Enhanced Production of Artemisinin by Hairy Root Cultivation of Artemisia annua in a Modified Stirred Tank Reactor
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Artemisinin is an important drug commonly used in the treatment of malaria as a combination therapy. It is primarily produced by a plant Artemisia annua, however, its supply from plant is significantly lower than its huge demand and therefore alternative in vitro production routes are sought. Hairy root cultivation could be one such alternative production protocol. Agrobacterium rhizogenes was used to induce hairy roots of A. annua. Statistical optimization of media was thereafter attempted to maximize the biomass/artemisinin production. The growth and product formation kinetics and the significant role of O2 in hairy root propagation were established in optimized media. Mass cultivation of hairy roots was, thereafter, attempted in a modified 3-L Stirred Tank Bioreactor (Applikon Dependable Instruments, The Netherlands) using optimized culture conditions. The reactor was suitably modified to obtain profuse growth of hairy roots by segregating and protecting the growing roots from the agitator rotation in the reactor using a perforated Teflon disk. It was possible to produce 18 g biomass L−1 (on dry weight basis) and 4.63 mg L−1 of artemisinin in 28 days, which increased to 10.33 mg L−1 by the addition of elicitor methyl jasmonate.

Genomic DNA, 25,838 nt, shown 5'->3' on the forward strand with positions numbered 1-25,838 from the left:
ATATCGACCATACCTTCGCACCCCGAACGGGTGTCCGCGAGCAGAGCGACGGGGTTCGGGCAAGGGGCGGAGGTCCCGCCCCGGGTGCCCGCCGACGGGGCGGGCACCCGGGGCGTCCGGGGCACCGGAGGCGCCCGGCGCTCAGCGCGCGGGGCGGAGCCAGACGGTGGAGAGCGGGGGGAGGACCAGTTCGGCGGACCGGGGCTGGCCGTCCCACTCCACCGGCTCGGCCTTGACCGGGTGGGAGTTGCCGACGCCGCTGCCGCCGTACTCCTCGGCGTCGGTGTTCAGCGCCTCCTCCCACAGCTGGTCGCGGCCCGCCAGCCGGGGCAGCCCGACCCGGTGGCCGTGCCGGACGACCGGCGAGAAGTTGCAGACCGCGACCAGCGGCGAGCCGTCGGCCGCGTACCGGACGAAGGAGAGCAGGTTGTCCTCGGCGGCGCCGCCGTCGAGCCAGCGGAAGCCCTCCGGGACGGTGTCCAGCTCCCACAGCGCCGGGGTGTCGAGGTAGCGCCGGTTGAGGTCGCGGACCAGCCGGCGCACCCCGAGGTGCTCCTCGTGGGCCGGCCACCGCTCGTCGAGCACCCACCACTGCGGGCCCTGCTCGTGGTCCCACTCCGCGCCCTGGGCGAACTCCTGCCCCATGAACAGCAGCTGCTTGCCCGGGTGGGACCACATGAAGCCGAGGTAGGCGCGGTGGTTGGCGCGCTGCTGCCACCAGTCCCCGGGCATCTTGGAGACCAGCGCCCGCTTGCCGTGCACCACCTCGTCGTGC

KeywordsArtemisia annua Artemisinin Plant cell bioreactors Growth kinetics Oxygen transfer Metabolite over production
The authors thankfully acknowledge the supply of elite seed material supply from CIMAP Lucknow. The financial support by Ministry of Human Resource Development, New Delhi (India) for the execution of the above project is gratefully acknowledged by one of the authors (Ms. Nivedita Patra).
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